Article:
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KANSAS CITY (AP) — A crowd of at least 200 people gathered in Kansas City this past week to hear a congressman, the mayor and other leaders lament gun violence, a topic especially troubling in the wake of attacks in El Paso, Texas, and Dayton, Ohio.

The leaders urged residents to pressure politicians to pass gun control measures, the Kansas City Star reported.

Democratic U.S. Rep. Emanuel Cleaver II told the crowd Wednesday at Metropolitan Community College, as painful as the weekend attacks that killed 31 people were, he knows "it's going to happen again." Cleaver said mass shootings will continue "until there is a revolution in the way we do politics in our country."

Kansas City is dealing with its own gun violence. The city had recorded 87 homicides through Thursday, nine more than at the same time in 2018. Police Chief Rick Smith said 309 people have been shot in Kansas City since January.

Jackson County Prosecuting Attorney Jean Peters Baker noted many killings go unsolved.

"We are harmed here," Peters Baker said. "Our kids who live in particular neighborhoods are harmed by the countless acts of violence that happen all around them, and they too rarely see any justice for it."

Cleaver said most Americans support background checks. Bills strengthening background check requirements passed the House but are sitting in the U.S. Senate. The White House, meanwhile, has threatened to veto the two bills Cleaver is backing.

Mayor Quinton Lucas, a Democrat, called the gun violence a "mass genocide" and a "devaluing in lives, particularly black lives." He wondered why society has made so little progress in addressing shootings.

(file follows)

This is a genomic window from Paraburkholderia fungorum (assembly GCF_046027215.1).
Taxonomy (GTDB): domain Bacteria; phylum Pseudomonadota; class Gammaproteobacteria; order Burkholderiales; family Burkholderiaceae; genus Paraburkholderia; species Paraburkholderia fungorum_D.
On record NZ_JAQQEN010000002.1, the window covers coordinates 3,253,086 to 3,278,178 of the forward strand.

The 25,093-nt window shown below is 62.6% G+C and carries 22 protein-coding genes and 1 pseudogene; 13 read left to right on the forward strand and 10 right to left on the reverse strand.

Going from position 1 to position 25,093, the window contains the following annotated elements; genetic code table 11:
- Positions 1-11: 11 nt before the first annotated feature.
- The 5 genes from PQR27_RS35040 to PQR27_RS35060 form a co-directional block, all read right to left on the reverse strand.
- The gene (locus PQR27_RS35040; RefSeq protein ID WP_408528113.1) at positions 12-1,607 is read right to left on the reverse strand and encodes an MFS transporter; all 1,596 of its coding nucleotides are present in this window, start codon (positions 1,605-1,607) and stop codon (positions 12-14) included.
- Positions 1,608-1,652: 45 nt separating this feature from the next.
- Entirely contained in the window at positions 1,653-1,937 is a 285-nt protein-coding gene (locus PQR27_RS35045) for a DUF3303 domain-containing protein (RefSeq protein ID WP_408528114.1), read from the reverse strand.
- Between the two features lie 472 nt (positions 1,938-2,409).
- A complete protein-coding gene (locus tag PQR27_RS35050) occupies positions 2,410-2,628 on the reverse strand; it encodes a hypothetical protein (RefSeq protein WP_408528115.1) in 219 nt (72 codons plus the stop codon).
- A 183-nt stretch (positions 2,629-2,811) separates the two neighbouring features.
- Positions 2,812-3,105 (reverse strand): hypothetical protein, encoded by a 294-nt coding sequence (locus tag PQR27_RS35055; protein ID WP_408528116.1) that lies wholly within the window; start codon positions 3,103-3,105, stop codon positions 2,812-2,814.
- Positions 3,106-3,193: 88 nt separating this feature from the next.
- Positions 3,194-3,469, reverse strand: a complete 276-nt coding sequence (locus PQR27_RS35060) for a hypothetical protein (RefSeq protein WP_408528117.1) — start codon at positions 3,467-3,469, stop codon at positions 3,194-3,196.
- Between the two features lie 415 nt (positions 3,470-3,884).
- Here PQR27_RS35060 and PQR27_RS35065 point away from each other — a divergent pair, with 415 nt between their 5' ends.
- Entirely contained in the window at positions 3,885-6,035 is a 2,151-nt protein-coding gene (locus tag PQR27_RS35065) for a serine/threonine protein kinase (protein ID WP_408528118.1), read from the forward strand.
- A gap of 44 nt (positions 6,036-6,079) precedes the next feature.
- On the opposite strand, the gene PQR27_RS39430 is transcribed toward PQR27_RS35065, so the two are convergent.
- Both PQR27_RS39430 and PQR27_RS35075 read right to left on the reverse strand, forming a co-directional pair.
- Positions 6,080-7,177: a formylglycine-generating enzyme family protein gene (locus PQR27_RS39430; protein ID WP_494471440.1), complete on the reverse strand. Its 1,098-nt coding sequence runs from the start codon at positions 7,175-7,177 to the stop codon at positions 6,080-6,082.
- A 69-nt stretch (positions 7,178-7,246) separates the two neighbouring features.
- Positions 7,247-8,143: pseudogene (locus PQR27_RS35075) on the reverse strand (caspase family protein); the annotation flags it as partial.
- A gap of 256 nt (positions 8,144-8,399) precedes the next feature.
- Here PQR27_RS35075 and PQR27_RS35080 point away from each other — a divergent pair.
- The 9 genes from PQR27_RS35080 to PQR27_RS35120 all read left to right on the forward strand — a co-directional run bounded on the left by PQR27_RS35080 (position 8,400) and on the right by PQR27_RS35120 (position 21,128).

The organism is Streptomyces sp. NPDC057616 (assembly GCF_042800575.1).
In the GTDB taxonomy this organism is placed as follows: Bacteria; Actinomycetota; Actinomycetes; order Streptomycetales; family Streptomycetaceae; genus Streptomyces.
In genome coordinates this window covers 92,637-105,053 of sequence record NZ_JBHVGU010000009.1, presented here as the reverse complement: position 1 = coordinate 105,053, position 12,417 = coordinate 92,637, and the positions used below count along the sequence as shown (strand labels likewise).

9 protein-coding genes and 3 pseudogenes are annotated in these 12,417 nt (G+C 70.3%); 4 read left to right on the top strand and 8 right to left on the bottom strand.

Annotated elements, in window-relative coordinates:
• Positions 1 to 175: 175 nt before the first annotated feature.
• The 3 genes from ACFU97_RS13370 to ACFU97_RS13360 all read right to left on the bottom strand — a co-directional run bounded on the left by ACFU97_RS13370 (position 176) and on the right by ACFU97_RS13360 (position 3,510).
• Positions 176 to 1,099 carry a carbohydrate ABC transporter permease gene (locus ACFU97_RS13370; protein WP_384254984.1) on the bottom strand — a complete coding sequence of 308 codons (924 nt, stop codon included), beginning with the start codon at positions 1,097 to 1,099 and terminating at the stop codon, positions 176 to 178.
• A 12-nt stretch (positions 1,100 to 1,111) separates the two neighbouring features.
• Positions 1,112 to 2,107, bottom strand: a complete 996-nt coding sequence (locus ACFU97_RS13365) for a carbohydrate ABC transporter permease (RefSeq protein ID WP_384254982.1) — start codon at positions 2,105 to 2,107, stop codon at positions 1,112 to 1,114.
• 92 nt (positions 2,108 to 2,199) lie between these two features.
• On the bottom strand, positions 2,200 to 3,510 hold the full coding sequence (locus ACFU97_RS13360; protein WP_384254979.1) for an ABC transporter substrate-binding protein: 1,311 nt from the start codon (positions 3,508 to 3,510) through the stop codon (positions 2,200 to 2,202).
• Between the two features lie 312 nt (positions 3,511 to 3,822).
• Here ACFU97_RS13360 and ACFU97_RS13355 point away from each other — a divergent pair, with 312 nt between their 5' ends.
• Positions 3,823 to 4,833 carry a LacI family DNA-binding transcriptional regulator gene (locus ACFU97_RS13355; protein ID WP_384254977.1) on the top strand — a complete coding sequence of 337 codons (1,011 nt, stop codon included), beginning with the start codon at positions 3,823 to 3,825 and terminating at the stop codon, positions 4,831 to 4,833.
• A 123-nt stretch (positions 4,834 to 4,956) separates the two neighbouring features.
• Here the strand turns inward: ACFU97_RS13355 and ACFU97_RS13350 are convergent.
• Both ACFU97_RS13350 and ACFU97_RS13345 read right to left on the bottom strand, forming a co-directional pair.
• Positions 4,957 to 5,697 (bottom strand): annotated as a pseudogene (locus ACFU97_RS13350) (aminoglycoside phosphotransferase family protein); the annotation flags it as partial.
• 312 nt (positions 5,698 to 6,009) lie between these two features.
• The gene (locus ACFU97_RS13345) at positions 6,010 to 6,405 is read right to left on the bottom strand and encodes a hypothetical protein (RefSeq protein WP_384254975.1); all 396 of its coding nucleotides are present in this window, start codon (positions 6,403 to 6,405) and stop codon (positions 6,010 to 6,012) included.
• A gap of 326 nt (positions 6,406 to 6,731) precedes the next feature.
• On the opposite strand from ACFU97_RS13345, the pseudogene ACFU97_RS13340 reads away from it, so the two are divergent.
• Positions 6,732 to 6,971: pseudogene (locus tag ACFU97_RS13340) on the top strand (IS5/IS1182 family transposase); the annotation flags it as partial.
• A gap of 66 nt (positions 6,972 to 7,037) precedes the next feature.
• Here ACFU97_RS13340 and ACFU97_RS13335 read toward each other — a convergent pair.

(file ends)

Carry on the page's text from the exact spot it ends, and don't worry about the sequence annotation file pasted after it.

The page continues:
"So why is it that we continue to look at the same issues, the same tragedy, the same carnage with guns in our community every day?" Lucas said. "Why is it that every year now in Kansas City we're talking about setting or matching old homicide records?"

Cleaver said in a news conference he hopes the engagement with citizens will help put pressure on Congress to act on gun control.

In a statement Monday, Senate Majority Leader Mitch McConnell said Senate Republicans were "prepared to do our part." He said he spoke with chairs of three Senate committees to work on legislation.

"Only serious, bipartisan, bicameral efforts will enable us to continue this important work and produce further legislation that can pass the Senate, pass the House, and earn the president's signature," McConnell said. "Partisan theatrics and campaign-trail rhetoric will only take us farther away from the progress all Americans deserve."

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